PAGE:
Xylitol and Dental Health

Most of us enjoy sweet things from time to time. But apart from the calories that we are consuming, there is also the concern of what the sugar is doing to our teeth. By using xylitol to replace cane sugar as a sweetener, we can actually improve our dental well being.

Xylitol is a natural sweetener that is found in many foods such as berries and mushrooms but which is generally manufactured from birch bark for commercial purposes. It has been shown to not only be totally safe to ingest but to also have many health benefits.

The most common use of xylitol in foods is for improving dental health where it has been shown that it can stop, and in some instances, rebuild tooth enamel that has been decayed by dental caries.

European countries like Switzerland and Finland use xylitol to sweeten chewing gum and candies and incorporate it into toothpaste and mouthwash in order to combat tooth decay. In fact 92% of Finnish day care center children are currently using some sort of xylitol product as a form of preventative dental care.

Xylitol Fights Cavities

Tooth decay occurs when bacteria in our mouths consume sugars from things that we eat. Feeding these bacteria cane sugar gives them the energy to multiply and to create the acids that eat away at our tooth enamel. Xylitol doesn’t break down like a sugar and so it doesn’t feed the bacteria and the saliva remains relatively PH neutral.

Xylitol also inhibits the bacteria from sticking to the teeth and so their potential to do damage is much less. The amount of bacteria in the mouth after consuming xylitol may be reduced by as much as 90%. Not only that but because xylitol can make saliva more alkaline it can trigger the body’s own system for repairing teeth.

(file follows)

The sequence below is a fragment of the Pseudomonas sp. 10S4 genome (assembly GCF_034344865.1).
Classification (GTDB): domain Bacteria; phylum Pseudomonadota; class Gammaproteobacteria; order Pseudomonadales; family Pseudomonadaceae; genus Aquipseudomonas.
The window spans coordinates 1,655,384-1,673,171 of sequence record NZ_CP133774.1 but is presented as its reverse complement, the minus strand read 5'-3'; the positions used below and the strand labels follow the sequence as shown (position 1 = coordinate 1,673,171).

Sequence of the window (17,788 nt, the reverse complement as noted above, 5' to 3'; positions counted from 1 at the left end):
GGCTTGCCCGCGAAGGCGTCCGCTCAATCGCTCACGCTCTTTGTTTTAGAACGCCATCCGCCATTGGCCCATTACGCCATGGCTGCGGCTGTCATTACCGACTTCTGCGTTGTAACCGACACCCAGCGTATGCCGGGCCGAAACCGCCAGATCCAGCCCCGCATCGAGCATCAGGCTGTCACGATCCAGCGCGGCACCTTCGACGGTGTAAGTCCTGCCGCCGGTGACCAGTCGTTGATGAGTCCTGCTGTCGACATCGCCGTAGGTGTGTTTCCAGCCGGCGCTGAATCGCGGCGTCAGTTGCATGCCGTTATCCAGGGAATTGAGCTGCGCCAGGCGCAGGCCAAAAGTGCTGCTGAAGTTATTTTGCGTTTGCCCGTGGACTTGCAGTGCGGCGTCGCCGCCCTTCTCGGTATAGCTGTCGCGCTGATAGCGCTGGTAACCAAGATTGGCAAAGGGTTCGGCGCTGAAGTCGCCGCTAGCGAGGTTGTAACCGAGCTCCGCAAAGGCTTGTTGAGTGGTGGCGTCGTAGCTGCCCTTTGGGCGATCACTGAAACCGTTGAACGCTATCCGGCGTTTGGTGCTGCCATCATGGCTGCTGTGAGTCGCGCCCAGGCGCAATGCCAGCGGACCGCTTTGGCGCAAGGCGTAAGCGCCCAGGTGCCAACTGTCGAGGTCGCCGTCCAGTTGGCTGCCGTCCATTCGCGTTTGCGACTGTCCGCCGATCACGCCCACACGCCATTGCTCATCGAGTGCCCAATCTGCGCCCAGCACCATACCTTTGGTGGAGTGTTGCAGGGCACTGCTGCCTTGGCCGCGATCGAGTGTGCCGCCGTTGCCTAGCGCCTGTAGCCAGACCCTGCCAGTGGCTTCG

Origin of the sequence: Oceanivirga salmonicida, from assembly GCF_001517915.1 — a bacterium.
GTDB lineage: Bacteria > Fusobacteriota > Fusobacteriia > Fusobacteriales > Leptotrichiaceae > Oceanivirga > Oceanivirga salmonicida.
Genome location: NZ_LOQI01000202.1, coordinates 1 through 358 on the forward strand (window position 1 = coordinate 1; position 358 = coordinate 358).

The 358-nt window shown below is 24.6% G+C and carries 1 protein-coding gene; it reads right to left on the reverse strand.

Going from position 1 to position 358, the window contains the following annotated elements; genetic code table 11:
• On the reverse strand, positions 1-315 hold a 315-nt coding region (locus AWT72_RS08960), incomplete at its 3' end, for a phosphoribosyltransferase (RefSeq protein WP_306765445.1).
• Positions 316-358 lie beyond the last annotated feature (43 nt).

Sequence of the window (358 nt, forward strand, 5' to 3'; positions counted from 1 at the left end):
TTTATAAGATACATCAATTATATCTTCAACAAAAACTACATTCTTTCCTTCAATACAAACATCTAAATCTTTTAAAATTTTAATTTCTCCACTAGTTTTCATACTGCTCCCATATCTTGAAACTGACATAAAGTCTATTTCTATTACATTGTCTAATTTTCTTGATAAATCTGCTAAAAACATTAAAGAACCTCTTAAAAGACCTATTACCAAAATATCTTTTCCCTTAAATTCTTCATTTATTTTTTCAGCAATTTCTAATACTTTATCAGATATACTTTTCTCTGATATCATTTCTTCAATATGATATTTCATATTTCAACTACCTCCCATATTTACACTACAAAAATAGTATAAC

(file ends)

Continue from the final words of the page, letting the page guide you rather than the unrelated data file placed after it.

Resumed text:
Our saliva contains all of the components to repair the damaged tooth enamel but our high sugar diets tend to overwhelm this natural defense. Xylitol, by allowing the saliva to remain more PH neutral allows for the amino acids and ammonia that is already present in saliva to work its way into the damaged enamel, strengthening the teeth by allowing softened enamel to harden again.

Even if you don’t like to chew gum or candies, you can still get the regular benefit of the neutralizing effect of xylitol from one of the other style of products available such as the toothpaste or mouthwash.

And, because xylitol has been shown to have a beneficial effect in combating simple infections, especially respiratory and ear infections, it is now being packaged in the form of a nasal spray that can be used alone or in conjunction with the other products for effective dental hygiene.

So next time you feel a craving for something sweet, or are making something that has lots of sugar it is worth making the simple substitution of xylitol for the sugar. Not only will your waistline thank you but you will be taking care of your teeth at the same time.